Birmingham, United Kingdom

Former company town in England, based on the garden city ideals.

Garden City Type: Former company town
Country: United Kingdom
City: Birmingham
Years of construction:
1893 Start construction
Initiator/client: George Cadbury
Architect or related:
William Alexander Harvey

William Alexander Harvey (11 April 1874 – 6 February 1951) was an English architect. He was just 20 when, in 1895, he was appointed by George Cadbury to work on houses in Bournville. When in 1900 the village became the responsibility of the Bournville Village Trust, Harvey remained in the Trust's employment until 1904 when he

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Heritage status: No
General condition of Garden City: Good condition

General description

The workers of English chocolate factory Cadbury were treated with great respect and relatively high wages and good working conditions. Cadbury also pioneered pension schemes, joint works committees and a full staff medical service.

In 1893, George Cadbury, one of the owners, bought 0,5 km2 of land close the factory. He planned, at his own expense, a model village which would "alleviate the evils of modern, more cramped living conditions". By 1900, the estate included 313 cottages and houses set on 1,3 km2 of land, and many more similar properties were built in the years. Resident architect William Alexander Harvey was instructed that Bournville "intended to make it easy for working men to own houses with large gardens, secure from the dangers of being spoilt either by factories, or by the interference with the enjoyment of sun, light and air".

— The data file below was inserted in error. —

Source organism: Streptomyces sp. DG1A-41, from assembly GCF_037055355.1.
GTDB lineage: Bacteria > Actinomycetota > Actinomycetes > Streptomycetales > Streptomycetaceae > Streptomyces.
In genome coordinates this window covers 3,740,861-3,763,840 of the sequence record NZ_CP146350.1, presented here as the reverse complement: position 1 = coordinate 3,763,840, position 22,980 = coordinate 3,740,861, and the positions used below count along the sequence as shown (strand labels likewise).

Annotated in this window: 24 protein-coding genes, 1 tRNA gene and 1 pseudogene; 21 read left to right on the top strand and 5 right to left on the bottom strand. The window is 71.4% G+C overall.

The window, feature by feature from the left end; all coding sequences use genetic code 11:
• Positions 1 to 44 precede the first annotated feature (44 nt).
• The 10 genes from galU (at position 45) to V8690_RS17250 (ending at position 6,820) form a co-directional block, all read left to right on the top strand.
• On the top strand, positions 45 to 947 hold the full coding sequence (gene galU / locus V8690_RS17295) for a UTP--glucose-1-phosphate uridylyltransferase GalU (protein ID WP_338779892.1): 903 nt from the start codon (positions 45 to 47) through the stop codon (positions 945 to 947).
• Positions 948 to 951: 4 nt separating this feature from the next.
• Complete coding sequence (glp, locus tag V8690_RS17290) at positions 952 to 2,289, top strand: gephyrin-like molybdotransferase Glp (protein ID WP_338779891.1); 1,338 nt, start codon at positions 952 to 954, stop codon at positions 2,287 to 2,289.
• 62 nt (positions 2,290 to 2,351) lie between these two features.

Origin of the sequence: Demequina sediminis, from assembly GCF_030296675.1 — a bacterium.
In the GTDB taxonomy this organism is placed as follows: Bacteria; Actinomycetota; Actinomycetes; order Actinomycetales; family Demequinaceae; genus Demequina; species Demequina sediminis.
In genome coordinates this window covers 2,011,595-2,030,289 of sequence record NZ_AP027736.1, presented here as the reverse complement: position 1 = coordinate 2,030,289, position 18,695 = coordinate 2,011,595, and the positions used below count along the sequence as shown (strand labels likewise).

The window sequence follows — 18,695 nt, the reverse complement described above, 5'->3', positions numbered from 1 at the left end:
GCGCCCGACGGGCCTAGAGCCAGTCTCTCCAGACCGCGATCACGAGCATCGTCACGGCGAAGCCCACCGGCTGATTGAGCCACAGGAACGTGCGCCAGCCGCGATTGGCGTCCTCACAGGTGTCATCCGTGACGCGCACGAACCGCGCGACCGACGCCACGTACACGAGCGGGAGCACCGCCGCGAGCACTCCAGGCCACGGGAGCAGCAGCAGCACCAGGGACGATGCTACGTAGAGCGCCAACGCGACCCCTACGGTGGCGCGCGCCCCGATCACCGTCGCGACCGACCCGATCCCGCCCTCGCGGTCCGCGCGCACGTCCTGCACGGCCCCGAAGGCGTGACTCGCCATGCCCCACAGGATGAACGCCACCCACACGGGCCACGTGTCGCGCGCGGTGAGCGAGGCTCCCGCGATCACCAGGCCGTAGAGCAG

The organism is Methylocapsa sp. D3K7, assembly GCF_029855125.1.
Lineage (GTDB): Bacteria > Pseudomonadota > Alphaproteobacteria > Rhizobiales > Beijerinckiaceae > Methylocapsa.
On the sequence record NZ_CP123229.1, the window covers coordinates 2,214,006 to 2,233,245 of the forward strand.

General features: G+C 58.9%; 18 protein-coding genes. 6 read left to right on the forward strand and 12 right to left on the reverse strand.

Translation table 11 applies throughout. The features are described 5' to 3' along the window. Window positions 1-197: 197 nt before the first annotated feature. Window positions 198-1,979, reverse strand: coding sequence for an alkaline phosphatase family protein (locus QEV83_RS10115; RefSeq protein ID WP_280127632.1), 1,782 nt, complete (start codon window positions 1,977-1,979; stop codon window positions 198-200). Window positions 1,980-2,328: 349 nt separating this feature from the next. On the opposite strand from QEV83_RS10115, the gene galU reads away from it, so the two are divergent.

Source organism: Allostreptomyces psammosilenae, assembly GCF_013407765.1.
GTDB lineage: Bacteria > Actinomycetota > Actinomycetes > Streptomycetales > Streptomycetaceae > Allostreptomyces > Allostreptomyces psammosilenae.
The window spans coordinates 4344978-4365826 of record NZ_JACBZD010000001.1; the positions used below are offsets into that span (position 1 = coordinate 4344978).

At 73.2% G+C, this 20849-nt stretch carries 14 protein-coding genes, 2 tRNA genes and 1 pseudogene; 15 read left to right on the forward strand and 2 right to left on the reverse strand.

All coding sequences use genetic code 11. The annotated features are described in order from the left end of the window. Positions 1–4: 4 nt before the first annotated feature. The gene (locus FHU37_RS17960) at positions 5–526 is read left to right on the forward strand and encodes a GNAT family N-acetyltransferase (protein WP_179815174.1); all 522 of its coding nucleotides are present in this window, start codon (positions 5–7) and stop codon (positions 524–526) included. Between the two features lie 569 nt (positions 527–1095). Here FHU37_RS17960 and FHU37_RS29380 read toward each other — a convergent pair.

From 1900, development of the village became the responsibility of the Bournville Village Trust.

Architecture / Urban planning

The Cadburys were particularly concerned with the health and fitness of their British workforce, encouraging swimming, walking and indeed all forms of outdoor sports. They incorporated park and recreation areas into the Bournville village plans. At Rowheath football and hockey pitches and a grassed running track were made. Rowheath Pavilion was opened in 1924 and served as the clubhouse and changing rooms for the sports playing fields, several bowling greens, a fishing lake and an outdoor swimming lido (closed in 1970). The Rowheath Pavilion itself, which still exists, was used for balls and dinners and the whole area was specifically for the benefit of the Cadbury workers and their families, with no charges for the use of any of the sporting facilities by Cadbury employees or their families. Cadbury's also built the Bournville indoor swimming baths on Bournville Lane (separate buildings for 'girls' and men), the Valley pool boating lake and the cricket pitch adjacent to the factory site.

The almost 'Arts and Crafts' houses were traditional in design, but with large gardens and modern interiors. Harvey's designs became a blueprint for many other model village estates around Britain. Because the Cadbury's were Quakers, no public houses were built in Bournville. It was only in the late 1940s that a licensed members' bar at Rowheath Pavilion was established.



Bournville Village Trust

Bournville Village Trust

Residents' organization